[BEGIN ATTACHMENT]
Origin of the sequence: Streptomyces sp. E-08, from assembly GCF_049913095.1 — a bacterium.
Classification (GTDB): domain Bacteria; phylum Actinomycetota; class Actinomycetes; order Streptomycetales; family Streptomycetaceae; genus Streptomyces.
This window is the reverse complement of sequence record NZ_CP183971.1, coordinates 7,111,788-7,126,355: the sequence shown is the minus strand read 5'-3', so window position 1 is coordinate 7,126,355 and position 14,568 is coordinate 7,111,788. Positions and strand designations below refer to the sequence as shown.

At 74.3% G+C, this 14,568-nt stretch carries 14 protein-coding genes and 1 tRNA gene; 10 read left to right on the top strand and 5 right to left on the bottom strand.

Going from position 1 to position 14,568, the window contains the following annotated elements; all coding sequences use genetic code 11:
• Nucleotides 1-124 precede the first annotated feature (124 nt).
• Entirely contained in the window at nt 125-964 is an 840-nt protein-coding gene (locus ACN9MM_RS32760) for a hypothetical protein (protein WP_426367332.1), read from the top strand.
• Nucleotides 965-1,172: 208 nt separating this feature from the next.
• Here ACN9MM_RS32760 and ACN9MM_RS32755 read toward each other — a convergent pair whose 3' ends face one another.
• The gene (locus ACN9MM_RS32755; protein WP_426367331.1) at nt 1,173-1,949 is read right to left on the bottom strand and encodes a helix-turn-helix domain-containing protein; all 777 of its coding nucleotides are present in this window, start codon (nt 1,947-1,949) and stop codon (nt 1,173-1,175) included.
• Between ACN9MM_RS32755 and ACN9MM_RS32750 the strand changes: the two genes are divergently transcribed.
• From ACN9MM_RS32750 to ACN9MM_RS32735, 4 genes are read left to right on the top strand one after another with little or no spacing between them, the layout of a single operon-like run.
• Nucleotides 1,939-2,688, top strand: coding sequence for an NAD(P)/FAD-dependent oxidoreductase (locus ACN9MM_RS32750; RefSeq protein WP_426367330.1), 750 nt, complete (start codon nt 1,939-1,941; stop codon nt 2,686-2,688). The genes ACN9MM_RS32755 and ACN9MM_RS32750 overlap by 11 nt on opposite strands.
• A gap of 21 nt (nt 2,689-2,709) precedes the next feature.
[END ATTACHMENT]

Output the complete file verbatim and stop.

Origin of the sequence: Streptomyces sp. E-08, from assembly GCF_049913095.1 — a bacterium.
Classification (GTDB): domain Bacteria; phylum Actinomycetota; class Actinomycetes; order Streptomycetales; family Streptomycetaceae; genus Streptomyces.
This window is the reverse complement of sequence record NZ_CP183971.1, coordinates 7,111,788-7,126,355: the sequence shown is the minus strand read 5'-3', so window position 1 is coordinate 7,126,355 and position 14,568 is coordinate 7,111,788. Positions and strand designations below refer to the sequence as shown.

At 74.3% G+C, this 14,568-nt stretch carries 14 protein-coding genes and 1 tRNA gene; 10 read left to right on the top strand and 5 right to left on the bottom strand.

Going from position 1 to position 14,568, the window contains the following annotated elements; all coding sequences use genetic code 11:
• Nucleotides 1-124 precede the first annotated feature (124 nt).
• Entirely contained in the window at nt 125-964 is an 840-nt protein-coding gene (locus ACN9MM_RS32760) for a hypothetical protein (protein WP_426367332.1), read from the top strand.
• Nucleotides 965-1,172: 208 nt separating this feature from the next.
• Here ACN9MM_RS32760 and ACN9MM_RS32755 read toward each other — a convergent pair whose 3' ends face one another.
• The gene (locus ACN9MM_RS32755; protein WP_426367331.1) at nt 1,173-1,949 is read right to left on the bottom strand and encodes a helix-turn-helix domain-containing protein; all 777 of its coding nucleotides are present in this window, start codon (nt 1,947-1,949) and stop codon (nt 1,173-1,175) included.
• Between ACN9MM_RS32755 and ACN9MM_RS32750 the strand changes: the two genes are divergently transcribed.
• From ACN9MM_RS32750 to ACN9MM_RS32735, 4 genes are read left to right on the top strand one after another with little or no spacing between them, the layout of a single operon-like run.
• Nucleotides 1,939-2,688, top strand: coding sequence for an NAD(P)/FAD-dependent oxidoreductase (locus ACN9MM_RS32750; RefSeq protein WP_426367330.1), 750 nt, complete (start codon nt 1,939-1,941; stop codon nt 2,686-2,688). The genes ACN9MM_RS32755 and ACN9MM_RS32750 overlap by 11 nt on opposite strands.
• A gap of 21 nt (nt 2,689-2,709) precedes the next feature.